Secretary of Ed. Prevention Arne Duncan. Job: ensure maximum student- years wasted on standardized tests so students can be blamed for their inability to cope in the world they inherit, rather than the schools that failed to prepare them. Image by Getty Images via DaylifeThis is the kind of material that should be in Salem-Keizer Schools and not just on the web. We need to be replacing the idiotic standardized test mania with a REAL "No Child Left Behind" mindset, which would mean that no child coming up is left behind without real, practical skills that will be needed in an energy constrained world.
Our local school district, showing perfect obliviousness to our predicament, is considering expansion even as the resource base to support the existing school facilities is collapsing. Prediction: Any new schools in SK will be award-winning, architect wet-dream designs . . . and be totally useless in a low-energy future. This guy's students are extremely lucky to have a teacher such as him.
by Dr. R. Daniel Allen
Most of the kids have a good laugh with the before/after comparison chart, and I laugh along with them. The contrasts between the present and (likely) future presented in the chart are striking to the point of unbelievability to them, and their reactions are honest and humorous: “So, Dr. Allen, where can I buy this mule I’ll need?”
But I also laugh with some sadness and a touch of fear; sadness that prudent suggestions to prepare for a difficult future are still regarded as a joke; and fear for a possibly much darker future I don’t think they yet comprehend -- a fear that we might not be able to pull this off.
Note that this is directed at high school kids as part of my ongoing series of “important side notes” to the regular Chemistry curriculum. Even though topics such as EROEI and the “net energy curve” are very relevant to this discussion, I have not introduced them yet in this essay for the sake of simplicity. For these topics, I highly recommend many related posts on www.theoildrum.com by Ugo Bardi, Charles Hall, and David Murphy, as well as the references contained therein.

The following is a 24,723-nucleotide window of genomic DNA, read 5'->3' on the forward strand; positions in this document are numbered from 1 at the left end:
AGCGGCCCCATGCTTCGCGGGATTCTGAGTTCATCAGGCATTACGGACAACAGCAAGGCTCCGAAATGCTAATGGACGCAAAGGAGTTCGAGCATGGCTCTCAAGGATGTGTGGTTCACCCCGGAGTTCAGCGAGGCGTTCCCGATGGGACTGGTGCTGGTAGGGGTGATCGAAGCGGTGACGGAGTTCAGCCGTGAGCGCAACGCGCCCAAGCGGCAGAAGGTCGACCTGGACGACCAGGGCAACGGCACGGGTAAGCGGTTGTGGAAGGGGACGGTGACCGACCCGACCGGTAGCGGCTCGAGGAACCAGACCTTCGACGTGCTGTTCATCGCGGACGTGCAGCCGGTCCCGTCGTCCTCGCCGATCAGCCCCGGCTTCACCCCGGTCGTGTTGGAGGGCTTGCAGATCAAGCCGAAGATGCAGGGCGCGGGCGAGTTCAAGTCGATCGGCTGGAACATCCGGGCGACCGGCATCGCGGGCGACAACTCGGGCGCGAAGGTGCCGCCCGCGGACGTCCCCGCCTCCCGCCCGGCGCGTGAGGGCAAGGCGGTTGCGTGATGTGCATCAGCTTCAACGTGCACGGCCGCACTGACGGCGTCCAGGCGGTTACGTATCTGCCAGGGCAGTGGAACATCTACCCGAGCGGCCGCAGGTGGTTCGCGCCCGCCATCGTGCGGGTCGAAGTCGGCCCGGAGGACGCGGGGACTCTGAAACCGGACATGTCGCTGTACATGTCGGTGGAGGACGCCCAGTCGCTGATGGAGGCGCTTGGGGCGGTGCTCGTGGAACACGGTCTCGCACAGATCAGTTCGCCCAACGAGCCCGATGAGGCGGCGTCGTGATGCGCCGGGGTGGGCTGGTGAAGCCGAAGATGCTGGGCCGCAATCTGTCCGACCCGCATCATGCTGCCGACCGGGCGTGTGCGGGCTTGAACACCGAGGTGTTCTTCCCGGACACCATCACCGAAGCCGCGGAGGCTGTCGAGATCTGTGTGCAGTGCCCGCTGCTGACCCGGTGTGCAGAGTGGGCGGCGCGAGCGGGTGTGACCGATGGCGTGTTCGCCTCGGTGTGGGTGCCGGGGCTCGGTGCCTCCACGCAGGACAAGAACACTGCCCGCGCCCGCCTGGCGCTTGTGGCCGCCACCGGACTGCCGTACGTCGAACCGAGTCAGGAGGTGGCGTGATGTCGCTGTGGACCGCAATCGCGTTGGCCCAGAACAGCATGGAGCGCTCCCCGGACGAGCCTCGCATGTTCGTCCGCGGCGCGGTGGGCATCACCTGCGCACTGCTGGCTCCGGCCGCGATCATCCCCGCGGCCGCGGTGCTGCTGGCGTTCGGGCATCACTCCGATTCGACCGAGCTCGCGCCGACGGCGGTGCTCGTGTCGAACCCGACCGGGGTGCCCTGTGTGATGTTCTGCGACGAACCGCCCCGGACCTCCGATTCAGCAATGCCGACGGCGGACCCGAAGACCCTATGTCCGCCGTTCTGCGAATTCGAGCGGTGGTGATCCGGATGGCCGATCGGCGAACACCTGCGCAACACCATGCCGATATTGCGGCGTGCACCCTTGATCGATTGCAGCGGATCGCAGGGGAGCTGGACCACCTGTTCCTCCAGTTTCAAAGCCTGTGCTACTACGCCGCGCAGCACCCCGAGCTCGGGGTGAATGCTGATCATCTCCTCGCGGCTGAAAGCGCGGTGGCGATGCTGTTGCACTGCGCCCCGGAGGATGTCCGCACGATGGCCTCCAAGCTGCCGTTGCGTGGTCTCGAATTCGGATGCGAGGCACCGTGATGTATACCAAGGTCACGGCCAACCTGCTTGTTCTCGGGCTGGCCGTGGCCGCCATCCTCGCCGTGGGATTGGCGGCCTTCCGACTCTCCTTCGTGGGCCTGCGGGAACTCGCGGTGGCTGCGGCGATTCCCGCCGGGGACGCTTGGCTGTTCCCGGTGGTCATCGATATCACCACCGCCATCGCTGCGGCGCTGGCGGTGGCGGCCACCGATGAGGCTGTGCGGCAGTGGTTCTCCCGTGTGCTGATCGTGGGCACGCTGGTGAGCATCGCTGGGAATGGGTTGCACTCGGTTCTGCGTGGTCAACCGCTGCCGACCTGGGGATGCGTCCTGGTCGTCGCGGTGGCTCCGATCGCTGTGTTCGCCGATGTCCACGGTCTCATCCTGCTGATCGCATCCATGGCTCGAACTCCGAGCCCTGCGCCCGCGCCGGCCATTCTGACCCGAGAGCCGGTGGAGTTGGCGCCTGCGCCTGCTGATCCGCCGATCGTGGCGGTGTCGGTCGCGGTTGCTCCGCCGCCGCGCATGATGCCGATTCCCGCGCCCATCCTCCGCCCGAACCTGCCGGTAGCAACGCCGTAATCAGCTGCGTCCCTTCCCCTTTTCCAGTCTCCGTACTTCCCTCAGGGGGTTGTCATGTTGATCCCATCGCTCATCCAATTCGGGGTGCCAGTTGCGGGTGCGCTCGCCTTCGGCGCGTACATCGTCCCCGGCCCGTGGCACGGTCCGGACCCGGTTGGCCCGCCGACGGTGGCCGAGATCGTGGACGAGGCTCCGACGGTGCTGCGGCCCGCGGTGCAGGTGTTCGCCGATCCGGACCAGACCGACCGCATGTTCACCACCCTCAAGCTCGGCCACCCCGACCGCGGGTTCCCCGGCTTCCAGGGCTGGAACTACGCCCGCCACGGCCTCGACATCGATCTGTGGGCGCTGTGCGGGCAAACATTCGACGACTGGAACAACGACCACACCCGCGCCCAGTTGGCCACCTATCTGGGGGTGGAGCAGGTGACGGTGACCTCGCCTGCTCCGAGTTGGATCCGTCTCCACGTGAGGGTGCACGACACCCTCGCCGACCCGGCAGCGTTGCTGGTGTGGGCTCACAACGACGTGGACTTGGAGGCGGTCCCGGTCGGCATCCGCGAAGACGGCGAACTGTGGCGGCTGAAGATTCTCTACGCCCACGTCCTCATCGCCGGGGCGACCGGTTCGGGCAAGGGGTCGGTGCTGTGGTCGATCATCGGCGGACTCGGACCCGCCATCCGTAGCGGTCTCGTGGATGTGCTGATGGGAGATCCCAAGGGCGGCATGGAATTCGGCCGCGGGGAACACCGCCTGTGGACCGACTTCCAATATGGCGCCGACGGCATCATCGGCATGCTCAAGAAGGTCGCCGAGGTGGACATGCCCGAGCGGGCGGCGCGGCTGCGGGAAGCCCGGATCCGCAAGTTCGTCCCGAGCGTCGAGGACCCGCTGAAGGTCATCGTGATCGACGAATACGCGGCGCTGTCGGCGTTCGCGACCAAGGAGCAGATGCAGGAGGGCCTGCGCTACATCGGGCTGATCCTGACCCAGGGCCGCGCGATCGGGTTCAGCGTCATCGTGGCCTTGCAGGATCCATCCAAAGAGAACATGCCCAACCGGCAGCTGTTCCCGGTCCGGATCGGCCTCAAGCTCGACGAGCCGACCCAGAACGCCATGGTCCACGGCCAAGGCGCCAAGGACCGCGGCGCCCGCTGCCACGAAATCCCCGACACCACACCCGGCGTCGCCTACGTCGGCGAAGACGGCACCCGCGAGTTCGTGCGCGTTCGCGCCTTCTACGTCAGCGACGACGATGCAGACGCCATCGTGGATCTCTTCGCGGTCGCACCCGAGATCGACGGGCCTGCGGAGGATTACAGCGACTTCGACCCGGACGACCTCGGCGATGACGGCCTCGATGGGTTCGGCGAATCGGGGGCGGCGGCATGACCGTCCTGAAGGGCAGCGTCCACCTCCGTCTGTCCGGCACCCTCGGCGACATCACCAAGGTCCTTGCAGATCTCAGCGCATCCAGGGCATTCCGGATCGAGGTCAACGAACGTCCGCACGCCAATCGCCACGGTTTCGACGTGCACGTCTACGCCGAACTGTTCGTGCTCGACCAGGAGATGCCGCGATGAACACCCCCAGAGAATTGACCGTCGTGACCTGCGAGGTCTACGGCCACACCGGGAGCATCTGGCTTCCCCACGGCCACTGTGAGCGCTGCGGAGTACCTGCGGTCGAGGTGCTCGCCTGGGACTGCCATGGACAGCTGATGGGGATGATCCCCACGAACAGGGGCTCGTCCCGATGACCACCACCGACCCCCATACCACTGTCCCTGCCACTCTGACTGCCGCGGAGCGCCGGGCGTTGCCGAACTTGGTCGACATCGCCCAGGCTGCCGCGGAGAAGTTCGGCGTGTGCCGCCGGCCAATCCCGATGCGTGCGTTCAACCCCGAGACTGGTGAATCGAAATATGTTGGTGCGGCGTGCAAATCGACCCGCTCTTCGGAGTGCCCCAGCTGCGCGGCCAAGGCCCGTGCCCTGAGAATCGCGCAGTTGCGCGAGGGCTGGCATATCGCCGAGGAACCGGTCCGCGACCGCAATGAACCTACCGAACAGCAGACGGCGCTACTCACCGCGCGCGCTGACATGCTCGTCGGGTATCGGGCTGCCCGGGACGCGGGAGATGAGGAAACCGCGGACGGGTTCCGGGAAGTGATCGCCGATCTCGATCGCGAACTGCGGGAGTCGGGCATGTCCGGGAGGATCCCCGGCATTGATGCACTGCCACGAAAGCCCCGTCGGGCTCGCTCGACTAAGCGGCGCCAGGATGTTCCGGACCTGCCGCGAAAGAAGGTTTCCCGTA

Executive Summary: The fevered frenzy of Industrial Civilization’s resource consumption appears to have finally reached its apex and begun its decline in this, the first decade of the twenty-first century. A closer look at the physical realities of resource extraction reveals that the resource situation is, in fact, terminal for our high-consumin’ civilization. Resource depletion is a predicament requiring adaptation to an entirely new low-consumption paradigm, rather than a problem to be solved with technological or social solutions. As a country, we need to start the conversation about what a lower-consumption, resource-poor society would look like, and begin the appropriate preparations.
The Insatiable Hunger of Industrial Civilization
Over the past 150 years, the relentless combination of exponentially-increasing population and exponentially-increasing per-capita (i.e. per-person) consumption has significantly depleted a wide-range of resources necessary for the continuation of our modern Industrial Civilization. These include both non-renewable resources (ex: fossil fuels, metal ores, phosphate fertilizers, etc.) and theoretically-renewable resources that are being abused to such an extent that they are becoming essentially non-renewable on useful timescales (ex: fisheries, topsoil, freshwater, etc.).
Pick any of these key resources and the annual extraction rate data will likely show an exponential increase from the mid-1800’s to the present. Ask scientists about the resource and they will tell you the bad news: the annual extraction rate curve is near, at, or past the point of collapse. Ask conventional economists or politicians and they will tell you the good news: “Everything’s going to be OK; the market will take care of it; It always has.”
So who do we believe? Taking a quick look past the rhetoric, the situation becomes clear -- alarmingly so for those who wish the industrial party to continue, as well as for those who fear we are not properly prepared for what follows.
The Easy Stuff’s Gone
As modern Industrial Civilization built momentum, the easiest resources, the “lowest hanging fruit,” were logically picked first: the high purity coal, metal ores, and phosphate-bearing minerals at or near the surface; the light, sweet crude oil and gas that burst at great pressure from shallow wells; the huge, dense schools of protein-rich fish that practically jumped into the boats; the deep-rich top-soils that required minimal inputs to produce bountiful crop yields.